Browse by Theme: Gender Equality
Coastal communities in Cuddalore district of Tamil Nadu in southeastern India suffered lasting effects in the wake of the 2004 tsunami, when more than 2,800 hectares of land were rendered unproductive and more than 6,000 traditional fishing boats were destroyed. The ramifications of the tsunami’s destruction were particularly devastating for women in coastal areas engaged in backwater fishing. Women from scheduled caste fishing communities faced a strong gender bias before the disaster, which restricted their participation in the fishing value chain to post-catch processing. This innovation brief talks about CARE's success in using market-based interventions to develop the crab value chain in traditional fishing communities which provided new employment opportunities in the crab farming sector, increased incomes and food security, and empowered highly marginalized women.Read more...
Through the Livestock Marketing and Enterprise Project and Livestock Purchusing Fund in Kenya CARE created a sustainable business that could act as a social enterprise and be profitable for the pastoralists long after donor project funding was finished. The enterprise also succeeeded in providing honest and fair cattle prices to the pastoralists by including them in pricing decisions and using forward contracts that would be based on a pre-agreed price per kilogram, and, in addition to the market-based interventions, a social component of encouraging gender equity and providing HIV/AIDS awareness education to the pastoralist communities.Read more...
Pastoral communities in the Borana and Shinile zones of Ethiopia have been changing and adapting their livelihoods to changing environmental conditions for centuries. Recurrent droughts have been a major issue throughout history in the Ethiopian lowlands, and strategies to cope with, and adapt to these droughts are embedded in communities’ traditional social structures and resource management systems.
Despite the sense of determination, pastoralists’ ability to adapt is constrained by many factors including increasing land degradation; conflicts over scarce resources, which limit movement and destroy assets that are key for adaptation (especially in Borana); limited access to information (including that on weather, climate change, markets, as well as pest and disease outbreaks); limited education, skills and access to financial services and markets required to diversify their livelihoods; inadequate government policies, capacities and coordination; demographic pressures; and social and gender inequalities and marginalization, which reduce the voice and adaptive capacity of the most vulnerable.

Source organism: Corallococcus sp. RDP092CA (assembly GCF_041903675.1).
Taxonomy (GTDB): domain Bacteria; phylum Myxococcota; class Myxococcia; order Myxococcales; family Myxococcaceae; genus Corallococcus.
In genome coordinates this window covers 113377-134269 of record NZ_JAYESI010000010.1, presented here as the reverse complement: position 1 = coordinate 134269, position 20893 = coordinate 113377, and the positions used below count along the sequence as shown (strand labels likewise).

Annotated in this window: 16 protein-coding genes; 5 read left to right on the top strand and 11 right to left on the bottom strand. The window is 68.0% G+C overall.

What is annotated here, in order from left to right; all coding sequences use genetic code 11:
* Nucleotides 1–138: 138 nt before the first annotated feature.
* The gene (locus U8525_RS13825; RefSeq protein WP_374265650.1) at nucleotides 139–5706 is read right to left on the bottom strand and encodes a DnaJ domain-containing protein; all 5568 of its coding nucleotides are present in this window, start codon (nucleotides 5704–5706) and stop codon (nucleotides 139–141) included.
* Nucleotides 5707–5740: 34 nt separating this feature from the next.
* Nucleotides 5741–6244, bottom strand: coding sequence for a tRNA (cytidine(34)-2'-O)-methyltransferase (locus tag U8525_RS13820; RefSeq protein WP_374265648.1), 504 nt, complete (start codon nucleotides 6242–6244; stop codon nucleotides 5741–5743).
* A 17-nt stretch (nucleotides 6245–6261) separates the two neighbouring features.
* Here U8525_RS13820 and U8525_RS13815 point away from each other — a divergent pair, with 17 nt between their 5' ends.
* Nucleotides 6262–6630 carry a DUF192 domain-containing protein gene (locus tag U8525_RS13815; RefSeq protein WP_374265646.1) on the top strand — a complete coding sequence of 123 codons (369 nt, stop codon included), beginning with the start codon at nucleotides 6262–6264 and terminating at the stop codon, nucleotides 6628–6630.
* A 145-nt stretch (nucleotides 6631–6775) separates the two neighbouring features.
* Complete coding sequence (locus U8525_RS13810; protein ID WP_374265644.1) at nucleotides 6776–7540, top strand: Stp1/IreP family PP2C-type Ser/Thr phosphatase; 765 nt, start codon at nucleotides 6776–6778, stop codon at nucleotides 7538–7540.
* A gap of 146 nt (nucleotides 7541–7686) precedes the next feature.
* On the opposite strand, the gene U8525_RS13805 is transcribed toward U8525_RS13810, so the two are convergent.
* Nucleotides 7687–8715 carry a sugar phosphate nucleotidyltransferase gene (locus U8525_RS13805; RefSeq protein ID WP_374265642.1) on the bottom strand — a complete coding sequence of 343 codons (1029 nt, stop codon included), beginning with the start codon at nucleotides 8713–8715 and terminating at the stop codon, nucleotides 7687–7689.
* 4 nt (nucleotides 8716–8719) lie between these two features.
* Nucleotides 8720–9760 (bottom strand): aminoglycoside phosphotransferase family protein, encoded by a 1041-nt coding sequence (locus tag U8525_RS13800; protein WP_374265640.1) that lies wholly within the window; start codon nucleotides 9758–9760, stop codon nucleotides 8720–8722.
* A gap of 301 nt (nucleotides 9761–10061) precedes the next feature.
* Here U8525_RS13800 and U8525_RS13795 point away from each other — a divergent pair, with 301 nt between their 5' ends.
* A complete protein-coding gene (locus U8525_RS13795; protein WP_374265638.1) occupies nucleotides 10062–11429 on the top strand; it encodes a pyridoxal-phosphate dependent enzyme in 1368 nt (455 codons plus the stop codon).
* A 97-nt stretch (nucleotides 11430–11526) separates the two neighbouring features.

Enhancing the adaptive capacity of pastoralists will require community-based and community-led interventions, but will also require tailored support from NGOs, donors, and governments and this study explores the issues and options facing all stakeholders.
CARE International in Yemen is proud to have been associated with this initiative with rural women in Al Mahweet.
The accounts of the village men and women who took part speak clearly and positively of the real and lasting changes in their lives which have happened thanks to the hard work and dedication of CARE staff working in close partnership with local communities in Yemen under the coordination of Faiza Hisham and Stephany Kersten.
We hope that the images and accounts in this book will inspire the imaginations of others to help change the lives of more women in rural communities everywhere. This resource is also available in Arabic.
Empowerment of women, as formulated by CARE staff, is building the capacity of women to improve their knowledge, experiences and skills to make decisions, improve the livelihood of themselves and their families, to participate in development, and improve her self esteem, within the context of Islamic rules and beliefs.
For two years, CARE has been working with 13 women’s associations in Al Mahweet governorate to increase their capacity, manage their associations and to take charge of their own empowerment.
Resolution 1325: From rhetoric to practice, a report on the role of women in reconcilliation processes in the Great Lakes in AfricaJanuary 2005
On 31 October 2000 the UN Security Council adopted Resolution 1325, which stands as a landmark for the recognition of women’s rights in armed conflict.
Women are not only recognized as victims, but also as important actors in the post-war reconstruction.
The resolution addresses the need to increase women’s representation in peace processes and to support women’s peace initiatives.
It also addresses women’s vulnerability in armed conflict, particularly through gender based violence, and the need to prosecute such crimes.